Friday, May 2, 2014

A Different Pace

SlowDownSign 

Last Friday marked the end of my employment in the corporate world (Linda retires at the end of May). It doesn't necessarily mean we will never work again, in fact, we are planning on it to help support our life on the road. That’s a subject for another blog post because today I wanted to share some thoughts about what I've learned about retirement in the few days I’ve experienced it.

Keyword: Pace.

When the economy was good and we were all laughing around the banquet table throwing gold coins at the jesters, life was full to the brim. For me, I was busy with a full time job as a graphic designer with some photography gigs on the side and an occasional video project. Add to that, the logistics and demands of three teenage kids and I realized there wasn't much time left for myself. I'm one of those people who absolutely has to have "me" time. If I don't, I get grumpy and when I get grumpy, nobody wants to talk to me. That's pretty sad but it's a fact. No matter what was going on in my life, I somehow made time for me. It was usually in the form of some creative endeavor like going out to take photographs or more low key things like browsing the Web or catching up on my reading, etc.

The problem is that when our kids got older and supposedly more independent, it didn't free up any of my time at all. No, there were actually more demands to drive them here and drive them there... I love them to death but I was pulling my hair out.

As we humans do best, I adapted. I did things faster. I crammed more things into an hour and somehow found that fleeting moment to recharge. It kind of reminds me of the promise of an easier life when a new faster computer comes along. You'll get things done twice as fast, you'll be more organized, you’ll free up time to do the things you really want to do. At least that’s what the commercials would say. What they didn't mention was that expectations would also rise. So now our bosses expected us to get twice as much work done in half the time. We did it anyway and soon the notion of being overworked became the norm. Did we ever reach our limit? Hell no, as soon as an even faster processor came along, we were producing more and more in less and less time. What's that burning smell? It's my fingers on the keyboard. BRB!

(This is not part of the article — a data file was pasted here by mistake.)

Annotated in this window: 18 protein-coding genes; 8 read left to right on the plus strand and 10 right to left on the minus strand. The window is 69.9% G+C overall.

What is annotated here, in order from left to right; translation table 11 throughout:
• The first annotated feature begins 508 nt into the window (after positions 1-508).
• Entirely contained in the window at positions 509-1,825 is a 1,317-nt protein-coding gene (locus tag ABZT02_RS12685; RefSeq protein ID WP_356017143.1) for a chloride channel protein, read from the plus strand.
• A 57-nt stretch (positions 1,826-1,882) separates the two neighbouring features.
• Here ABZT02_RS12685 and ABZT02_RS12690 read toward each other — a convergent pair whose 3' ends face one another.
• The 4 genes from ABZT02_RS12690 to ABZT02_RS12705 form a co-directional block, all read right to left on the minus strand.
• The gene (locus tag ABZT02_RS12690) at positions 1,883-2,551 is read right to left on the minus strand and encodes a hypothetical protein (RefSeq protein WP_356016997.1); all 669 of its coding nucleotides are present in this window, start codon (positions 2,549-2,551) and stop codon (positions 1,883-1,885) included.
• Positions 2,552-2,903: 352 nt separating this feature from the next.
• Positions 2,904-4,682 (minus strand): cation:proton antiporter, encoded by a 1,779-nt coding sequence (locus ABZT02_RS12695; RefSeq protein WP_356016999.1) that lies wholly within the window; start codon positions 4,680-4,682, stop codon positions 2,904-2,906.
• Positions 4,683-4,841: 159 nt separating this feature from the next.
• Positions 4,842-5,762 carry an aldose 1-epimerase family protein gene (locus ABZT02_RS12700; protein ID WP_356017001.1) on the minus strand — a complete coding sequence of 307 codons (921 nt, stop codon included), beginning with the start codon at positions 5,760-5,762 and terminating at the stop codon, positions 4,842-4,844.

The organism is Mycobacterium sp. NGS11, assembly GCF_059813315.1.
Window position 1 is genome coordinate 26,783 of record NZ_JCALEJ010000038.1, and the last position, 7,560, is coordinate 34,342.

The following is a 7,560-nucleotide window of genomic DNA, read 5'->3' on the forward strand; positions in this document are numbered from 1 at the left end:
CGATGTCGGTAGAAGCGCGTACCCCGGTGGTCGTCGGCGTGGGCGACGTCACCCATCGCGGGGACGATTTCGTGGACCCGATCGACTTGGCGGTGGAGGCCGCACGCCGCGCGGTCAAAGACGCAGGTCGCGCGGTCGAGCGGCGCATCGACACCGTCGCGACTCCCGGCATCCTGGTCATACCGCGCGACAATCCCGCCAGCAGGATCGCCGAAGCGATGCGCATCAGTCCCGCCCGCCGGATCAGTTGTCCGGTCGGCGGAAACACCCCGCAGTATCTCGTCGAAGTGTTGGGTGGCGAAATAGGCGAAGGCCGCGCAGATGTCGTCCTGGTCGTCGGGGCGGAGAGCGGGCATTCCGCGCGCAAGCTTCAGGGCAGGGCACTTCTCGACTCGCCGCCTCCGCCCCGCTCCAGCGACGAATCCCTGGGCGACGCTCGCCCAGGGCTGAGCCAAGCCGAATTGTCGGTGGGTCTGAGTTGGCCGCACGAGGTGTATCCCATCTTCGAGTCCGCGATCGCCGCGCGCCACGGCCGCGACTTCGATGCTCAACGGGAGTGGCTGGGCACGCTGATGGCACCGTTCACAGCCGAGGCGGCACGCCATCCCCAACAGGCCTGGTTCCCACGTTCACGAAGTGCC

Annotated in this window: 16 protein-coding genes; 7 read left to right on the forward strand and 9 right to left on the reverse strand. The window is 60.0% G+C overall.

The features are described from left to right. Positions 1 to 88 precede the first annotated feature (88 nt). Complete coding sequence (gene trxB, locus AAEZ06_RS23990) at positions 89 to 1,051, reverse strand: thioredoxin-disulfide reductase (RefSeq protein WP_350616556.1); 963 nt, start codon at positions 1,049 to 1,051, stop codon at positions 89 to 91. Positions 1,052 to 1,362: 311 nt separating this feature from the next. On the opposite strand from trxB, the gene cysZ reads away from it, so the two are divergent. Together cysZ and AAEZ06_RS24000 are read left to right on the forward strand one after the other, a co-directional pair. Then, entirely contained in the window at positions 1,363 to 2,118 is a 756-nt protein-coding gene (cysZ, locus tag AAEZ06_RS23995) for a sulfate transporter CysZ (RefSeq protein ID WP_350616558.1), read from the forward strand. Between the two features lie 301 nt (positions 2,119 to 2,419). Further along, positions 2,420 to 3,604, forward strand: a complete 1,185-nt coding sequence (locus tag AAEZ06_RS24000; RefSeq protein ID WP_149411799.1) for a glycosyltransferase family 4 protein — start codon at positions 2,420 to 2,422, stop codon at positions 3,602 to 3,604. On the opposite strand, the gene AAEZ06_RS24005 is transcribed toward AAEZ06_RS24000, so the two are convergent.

120307054822-women-old-fashioned-computer-story-top    An early 1980 model of a portable computer
Early laptop prototype. Because of space restrictions,         This is my current setup. Anyone know why it
this was not an option for fulltimers back then.                     won’t run Windows 8?

Why am I sharing all of this? By the second or third day of my retirement, the voices of my former life were becoming less and less apparent. Although I'm not working anymore, I still have a lot to do to prepare for our life on the road (including selling our house). But this time I didn't feel any sense of urgency. 

There's a retired couple who lives across the street from us. I don't know them very well but we wave to each other once in a while. I was always a little envious of their slow pace. They are both healthy and (I'm guessing) well able to run but they choose to walk. The other day, while clearing my garage, I felt that same sense of calm. I was moving slower, I was being more efficient, I was thinking straight and, when the mail arrived, I slowly walked down the street to retrieve it. Hey, I was choosing this slower pace. Good for me!